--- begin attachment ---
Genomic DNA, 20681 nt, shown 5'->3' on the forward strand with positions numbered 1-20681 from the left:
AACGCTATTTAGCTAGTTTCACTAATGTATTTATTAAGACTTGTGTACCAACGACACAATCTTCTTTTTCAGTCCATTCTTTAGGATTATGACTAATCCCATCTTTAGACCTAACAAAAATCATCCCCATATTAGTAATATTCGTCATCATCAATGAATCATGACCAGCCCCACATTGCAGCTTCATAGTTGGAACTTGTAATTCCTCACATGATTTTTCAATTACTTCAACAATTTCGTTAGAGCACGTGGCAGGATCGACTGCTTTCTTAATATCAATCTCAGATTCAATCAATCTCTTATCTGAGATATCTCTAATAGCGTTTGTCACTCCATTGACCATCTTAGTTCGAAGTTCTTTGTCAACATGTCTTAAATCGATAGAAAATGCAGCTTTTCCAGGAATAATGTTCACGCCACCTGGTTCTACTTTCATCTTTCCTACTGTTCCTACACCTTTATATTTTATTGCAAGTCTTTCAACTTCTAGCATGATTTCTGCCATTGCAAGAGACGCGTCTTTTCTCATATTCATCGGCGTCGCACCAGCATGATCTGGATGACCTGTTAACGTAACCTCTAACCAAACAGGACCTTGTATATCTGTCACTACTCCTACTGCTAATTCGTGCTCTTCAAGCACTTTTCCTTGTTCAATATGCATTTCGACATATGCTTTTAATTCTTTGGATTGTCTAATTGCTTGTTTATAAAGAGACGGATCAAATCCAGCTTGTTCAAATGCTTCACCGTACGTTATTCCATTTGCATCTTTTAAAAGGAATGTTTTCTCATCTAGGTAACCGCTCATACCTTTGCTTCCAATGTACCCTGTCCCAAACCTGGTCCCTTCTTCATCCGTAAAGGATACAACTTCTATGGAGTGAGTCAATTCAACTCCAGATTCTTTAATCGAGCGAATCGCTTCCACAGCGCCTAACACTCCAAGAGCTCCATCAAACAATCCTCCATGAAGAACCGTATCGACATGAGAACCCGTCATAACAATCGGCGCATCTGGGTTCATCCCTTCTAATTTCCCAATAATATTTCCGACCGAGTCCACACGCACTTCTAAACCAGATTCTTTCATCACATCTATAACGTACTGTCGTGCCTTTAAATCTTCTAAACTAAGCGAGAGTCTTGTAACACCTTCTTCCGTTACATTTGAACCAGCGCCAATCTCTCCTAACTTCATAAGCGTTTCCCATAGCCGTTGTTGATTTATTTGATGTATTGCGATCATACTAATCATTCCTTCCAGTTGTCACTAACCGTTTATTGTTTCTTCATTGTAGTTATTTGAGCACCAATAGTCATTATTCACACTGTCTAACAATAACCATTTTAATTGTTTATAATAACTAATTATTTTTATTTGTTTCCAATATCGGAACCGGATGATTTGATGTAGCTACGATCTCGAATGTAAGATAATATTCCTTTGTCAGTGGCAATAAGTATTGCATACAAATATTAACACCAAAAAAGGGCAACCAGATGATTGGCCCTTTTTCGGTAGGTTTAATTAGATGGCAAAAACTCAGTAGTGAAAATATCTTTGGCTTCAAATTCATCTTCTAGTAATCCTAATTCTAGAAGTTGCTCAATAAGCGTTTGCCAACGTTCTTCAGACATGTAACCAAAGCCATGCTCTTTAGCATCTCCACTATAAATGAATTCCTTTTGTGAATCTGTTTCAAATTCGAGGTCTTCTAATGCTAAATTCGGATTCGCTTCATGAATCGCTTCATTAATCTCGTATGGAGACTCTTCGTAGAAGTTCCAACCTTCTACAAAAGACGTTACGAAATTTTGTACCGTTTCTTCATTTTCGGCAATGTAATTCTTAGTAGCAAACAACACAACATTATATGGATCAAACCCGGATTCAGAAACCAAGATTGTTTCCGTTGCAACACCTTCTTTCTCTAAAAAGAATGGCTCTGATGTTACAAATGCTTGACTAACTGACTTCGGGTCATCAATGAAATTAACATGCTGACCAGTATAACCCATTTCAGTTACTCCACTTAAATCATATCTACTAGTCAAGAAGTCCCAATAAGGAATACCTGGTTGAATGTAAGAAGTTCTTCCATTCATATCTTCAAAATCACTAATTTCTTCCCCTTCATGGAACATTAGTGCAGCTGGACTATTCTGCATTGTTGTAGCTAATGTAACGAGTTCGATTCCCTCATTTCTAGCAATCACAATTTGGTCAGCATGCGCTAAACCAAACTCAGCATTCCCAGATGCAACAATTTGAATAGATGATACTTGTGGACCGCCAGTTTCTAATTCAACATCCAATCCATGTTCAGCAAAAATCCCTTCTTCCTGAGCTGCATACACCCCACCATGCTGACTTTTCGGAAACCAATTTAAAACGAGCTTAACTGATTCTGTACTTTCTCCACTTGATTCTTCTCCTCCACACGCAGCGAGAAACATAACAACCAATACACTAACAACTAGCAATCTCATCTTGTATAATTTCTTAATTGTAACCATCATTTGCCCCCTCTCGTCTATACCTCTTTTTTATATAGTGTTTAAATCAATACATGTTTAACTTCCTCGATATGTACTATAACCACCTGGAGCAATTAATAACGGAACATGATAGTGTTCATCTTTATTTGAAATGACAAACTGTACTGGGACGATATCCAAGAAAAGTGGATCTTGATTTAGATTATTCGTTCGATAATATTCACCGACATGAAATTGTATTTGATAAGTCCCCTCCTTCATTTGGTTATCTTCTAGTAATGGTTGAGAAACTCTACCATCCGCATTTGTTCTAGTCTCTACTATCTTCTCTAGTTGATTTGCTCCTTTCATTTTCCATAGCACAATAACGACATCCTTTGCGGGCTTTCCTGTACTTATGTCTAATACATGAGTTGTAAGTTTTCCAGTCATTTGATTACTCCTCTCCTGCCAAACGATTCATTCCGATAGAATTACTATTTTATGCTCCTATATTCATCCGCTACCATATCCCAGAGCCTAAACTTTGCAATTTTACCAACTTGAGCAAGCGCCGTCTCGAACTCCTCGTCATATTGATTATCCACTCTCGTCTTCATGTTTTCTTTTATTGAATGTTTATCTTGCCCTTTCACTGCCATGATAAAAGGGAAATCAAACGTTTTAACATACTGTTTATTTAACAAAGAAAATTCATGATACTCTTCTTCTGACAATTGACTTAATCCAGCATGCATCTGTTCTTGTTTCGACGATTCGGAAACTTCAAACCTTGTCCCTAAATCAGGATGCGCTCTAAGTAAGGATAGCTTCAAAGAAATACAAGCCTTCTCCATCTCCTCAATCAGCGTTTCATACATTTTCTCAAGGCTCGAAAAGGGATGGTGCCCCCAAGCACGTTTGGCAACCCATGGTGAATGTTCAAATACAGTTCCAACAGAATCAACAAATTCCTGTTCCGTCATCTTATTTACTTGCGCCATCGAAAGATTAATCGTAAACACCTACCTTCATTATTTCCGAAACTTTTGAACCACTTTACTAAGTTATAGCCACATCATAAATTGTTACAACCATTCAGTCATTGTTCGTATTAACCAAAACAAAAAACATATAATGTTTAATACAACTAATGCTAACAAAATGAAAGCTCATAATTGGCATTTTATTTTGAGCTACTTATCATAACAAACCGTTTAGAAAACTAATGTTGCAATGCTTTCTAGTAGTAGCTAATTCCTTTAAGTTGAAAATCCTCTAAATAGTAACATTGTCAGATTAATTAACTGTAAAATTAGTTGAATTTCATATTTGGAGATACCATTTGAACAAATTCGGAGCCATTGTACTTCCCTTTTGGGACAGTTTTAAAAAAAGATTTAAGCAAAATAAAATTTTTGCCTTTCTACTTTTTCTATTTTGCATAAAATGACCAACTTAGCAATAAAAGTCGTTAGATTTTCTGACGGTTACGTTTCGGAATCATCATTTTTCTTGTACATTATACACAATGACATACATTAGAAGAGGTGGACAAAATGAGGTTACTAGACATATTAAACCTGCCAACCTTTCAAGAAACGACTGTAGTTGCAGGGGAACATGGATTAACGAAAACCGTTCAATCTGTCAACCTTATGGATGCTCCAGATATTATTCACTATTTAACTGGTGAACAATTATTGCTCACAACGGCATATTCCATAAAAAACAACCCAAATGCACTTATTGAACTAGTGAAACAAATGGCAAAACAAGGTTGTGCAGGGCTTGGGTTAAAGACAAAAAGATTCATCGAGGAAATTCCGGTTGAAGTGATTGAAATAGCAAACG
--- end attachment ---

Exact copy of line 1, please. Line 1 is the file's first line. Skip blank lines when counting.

Genomic DNA, 20681 nt, shown 5'->3' on the forward strand with positions numbered 1-20681 from the left: